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Bilateral Deficit During Jumping Tasks

Relationship With Speed and Change of Direction Speed Performance

Bishop, Chris1; Berney, Jake1; Lake, Jason2; Loturco, Irineu3; Blagrove, Richard4; Turner, Anthony1; Read, Paul5

The Journal of Strength & Conditioning Research: February 06, 2019 - Volume Publish Ahead of Print - Issue - p
doi: 10.1519/JSC.0000000000003075
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Bishop, C, Berney, J, Lake, J, Loturco, I, Blagrove, R, Turner, A, and Read, P. Bilateral deficit during jumping tasks: relationship with speed and change of direction speed performance. J Strength Cond Res XX(X): 000–000, 2019—Research to date has investigated the phenomenon of the bilateral deficit (BLD); however, limited research exists on its association with measures of athletic performance. The purpose of this study was to investigate the magnitude of the BLD and examine its relationship with linear speed and change of direction speed (CODS) performance. Eighteen physically active and healthy university students performed double- and single-leg countermovement jumps (CMJs), drop jumps (DJs), and standing broad jumps (SBJs) to calculate the BLD across jump tasks. Subjects also performed 10- and 30-m sprints and a 505 CODS test, which were correlated with all BLD metrics. Results showed varying levels of BLD across CMJ metrics (jump height, peak force, eccentric impulse, concentric impulse, and peak power), DJ metrics (ground contact time and flight time), and the SBJ (distance). However, a bilateral facilitation was shown for jump height and reactive strength index during the DJ test. The main findings of this study were that: (a) a larger BLD in CMJ height related to a faster 505 COD (left leg) (r = −0.48; p = 0.04), 505 COD (right leg) (r = −0.53; p = 0.02), and COD deficit (right leg) (r = −0.59; p = 0.01), (b) a larger BLD in CMJ concentric impulse related to faster 505 COD (left leg) (r = −0.51; p = 0.03), 505 COD (right leg) (r = −0.64, p = 0.01), and COD deficit (right leg) (r = −0.60; p = 0.01), and (c) a larger BLD in DJ flight time related to a faster 505 COD (left leg) (r = −0.48; p = 0.04). These results suggest that a larger BLD is associated with faster CODS performance, but not linear speed. This highlights the individual nature of the BLD and may support the notion of developing movement competency on one limb for enhanced CODS performance.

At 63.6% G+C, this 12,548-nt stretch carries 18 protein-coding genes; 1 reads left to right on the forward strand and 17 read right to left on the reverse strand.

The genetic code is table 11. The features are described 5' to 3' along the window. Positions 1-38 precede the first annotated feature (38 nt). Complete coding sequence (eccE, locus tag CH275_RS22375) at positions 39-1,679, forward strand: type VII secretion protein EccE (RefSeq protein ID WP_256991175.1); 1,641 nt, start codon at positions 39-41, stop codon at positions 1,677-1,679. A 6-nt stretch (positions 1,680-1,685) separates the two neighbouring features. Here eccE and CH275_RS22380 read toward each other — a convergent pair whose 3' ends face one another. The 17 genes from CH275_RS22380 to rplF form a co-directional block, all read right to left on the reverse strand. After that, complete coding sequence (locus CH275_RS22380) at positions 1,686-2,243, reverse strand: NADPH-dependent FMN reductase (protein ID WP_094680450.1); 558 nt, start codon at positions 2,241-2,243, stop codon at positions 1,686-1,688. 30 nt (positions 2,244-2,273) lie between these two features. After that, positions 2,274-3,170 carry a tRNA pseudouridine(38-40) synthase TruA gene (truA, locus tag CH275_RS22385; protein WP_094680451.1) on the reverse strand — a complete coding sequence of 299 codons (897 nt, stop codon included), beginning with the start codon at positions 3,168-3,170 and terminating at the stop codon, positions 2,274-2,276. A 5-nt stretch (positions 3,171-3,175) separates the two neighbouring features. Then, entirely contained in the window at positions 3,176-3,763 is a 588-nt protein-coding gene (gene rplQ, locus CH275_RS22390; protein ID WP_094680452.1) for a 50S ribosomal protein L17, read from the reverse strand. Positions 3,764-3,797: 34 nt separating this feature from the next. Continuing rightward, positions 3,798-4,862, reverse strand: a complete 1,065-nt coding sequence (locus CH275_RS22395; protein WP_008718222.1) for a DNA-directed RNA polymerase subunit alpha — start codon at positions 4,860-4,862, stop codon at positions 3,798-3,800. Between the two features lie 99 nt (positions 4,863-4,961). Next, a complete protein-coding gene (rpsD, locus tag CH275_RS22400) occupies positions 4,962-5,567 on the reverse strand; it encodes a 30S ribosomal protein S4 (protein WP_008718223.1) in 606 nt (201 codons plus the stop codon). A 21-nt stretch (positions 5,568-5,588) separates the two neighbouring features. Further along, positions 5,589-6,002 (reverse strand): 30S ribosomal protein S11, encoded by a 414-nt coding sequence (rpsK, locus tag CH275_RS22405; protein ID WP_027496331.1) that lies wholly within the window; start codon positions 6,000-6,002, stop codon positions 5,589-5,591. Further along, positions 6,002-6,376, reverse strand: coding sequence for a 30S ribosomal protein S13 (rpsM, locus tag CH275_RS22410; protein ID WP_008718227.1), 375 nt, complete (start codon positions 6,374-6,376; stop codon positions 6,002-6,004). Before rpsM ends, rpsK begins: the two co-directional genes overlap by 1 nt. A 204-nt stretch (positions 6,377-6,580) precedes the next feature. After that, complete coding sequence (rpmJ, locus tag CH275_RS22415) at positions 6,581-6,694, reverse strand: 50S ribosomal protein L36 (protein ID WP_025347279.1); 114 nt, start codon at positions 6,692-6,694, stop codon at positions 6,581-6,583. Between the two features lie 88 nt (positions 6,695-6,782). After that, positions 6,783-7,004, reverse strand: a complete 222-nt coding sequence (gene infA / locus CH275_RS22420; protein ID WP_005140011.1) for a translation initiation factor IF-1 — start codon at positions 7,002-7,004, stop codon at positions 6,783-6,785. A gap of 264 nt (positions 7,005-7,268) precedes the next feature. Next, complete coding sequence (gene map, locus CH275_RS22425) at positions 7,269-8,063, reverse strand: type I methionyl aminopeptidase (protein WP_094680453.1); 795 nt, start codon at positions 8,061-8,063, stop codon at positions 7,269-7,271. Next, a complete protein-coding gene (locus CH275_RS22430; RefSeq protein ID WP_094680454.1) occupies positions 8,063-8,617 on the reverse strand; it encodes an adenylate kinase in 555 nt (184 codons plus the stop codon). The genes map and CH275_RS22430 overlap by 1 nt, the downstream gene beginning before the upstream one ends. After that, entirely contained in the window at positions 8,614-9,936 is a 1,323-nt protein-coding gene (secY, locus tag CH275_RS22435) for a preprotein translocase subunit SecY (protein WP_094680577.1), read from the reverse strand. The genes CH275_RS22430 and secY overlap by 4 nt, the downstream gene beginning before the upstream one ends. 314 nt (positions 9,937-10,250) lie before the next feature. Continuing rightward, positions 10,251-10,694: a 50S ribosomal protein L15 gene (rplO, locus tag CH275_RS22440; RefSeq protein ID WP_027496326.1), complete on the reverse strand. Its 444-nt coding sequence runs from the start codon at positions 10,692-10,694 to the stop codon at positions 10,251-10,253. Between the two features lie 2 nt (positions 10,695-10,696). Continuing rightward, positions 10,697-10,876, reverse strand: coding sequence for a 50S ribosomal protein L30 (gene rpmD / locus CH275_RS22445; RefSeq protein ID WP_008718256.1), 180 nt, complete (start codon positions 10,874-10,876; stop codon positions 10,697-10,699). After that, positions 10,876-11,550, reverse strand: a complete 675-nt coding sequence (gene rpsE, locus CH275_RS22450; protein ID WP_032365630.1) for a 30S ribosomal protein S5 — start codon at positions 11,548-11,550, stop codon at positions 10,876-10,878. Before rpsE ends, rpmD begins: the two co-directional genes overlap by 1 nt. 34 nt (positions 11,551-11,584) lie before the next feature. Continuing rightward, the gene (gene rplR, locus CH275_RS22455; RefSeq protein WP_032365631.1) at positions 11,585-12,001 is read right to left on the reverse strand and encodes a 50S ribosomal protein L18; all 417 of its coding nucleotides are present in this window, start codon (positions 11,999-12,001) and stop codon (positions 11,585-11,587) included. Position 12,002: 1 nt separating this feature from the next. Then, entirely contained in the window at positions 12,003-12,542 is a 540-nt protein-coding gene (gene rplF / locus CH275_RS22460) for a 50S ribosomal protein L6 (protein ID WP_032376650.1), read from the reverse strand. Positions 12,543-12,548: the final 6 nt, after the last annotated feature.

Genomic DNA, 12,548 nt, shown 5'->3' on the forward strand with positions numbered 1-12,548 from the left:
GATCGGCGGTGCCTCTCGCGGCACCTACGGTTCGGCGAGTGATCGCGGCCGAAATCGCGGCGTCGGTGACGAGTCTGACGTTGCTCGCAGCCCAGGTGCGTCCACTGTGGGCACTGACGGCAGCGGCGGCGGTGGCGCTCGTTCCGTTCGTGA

1London Sport Institute, Middlesex University, Allianz Park, Greenlands Lane, London, United Kingdom;

2Department of Sport and Exercise Sciences, University of Chichester, West Sussex, United Kingdom;

3Department of Sport Science and Research, Nucleus of High Performance in Sport, Sao Paulo, Brazil;

4Department of Sport and Exercise Science, Birmingham City University, Birmingham, United Kingdom; and

5Athlete Health and Performance Research Center, Aspetar Orthopaedic and Sports Medicine Hospital, Doha, Qatar

Address correspondence to Chris Bishop, C.Bishop@mdx.ac.uk.

Copyright © 2019 by the National Strength & Conditioning Association.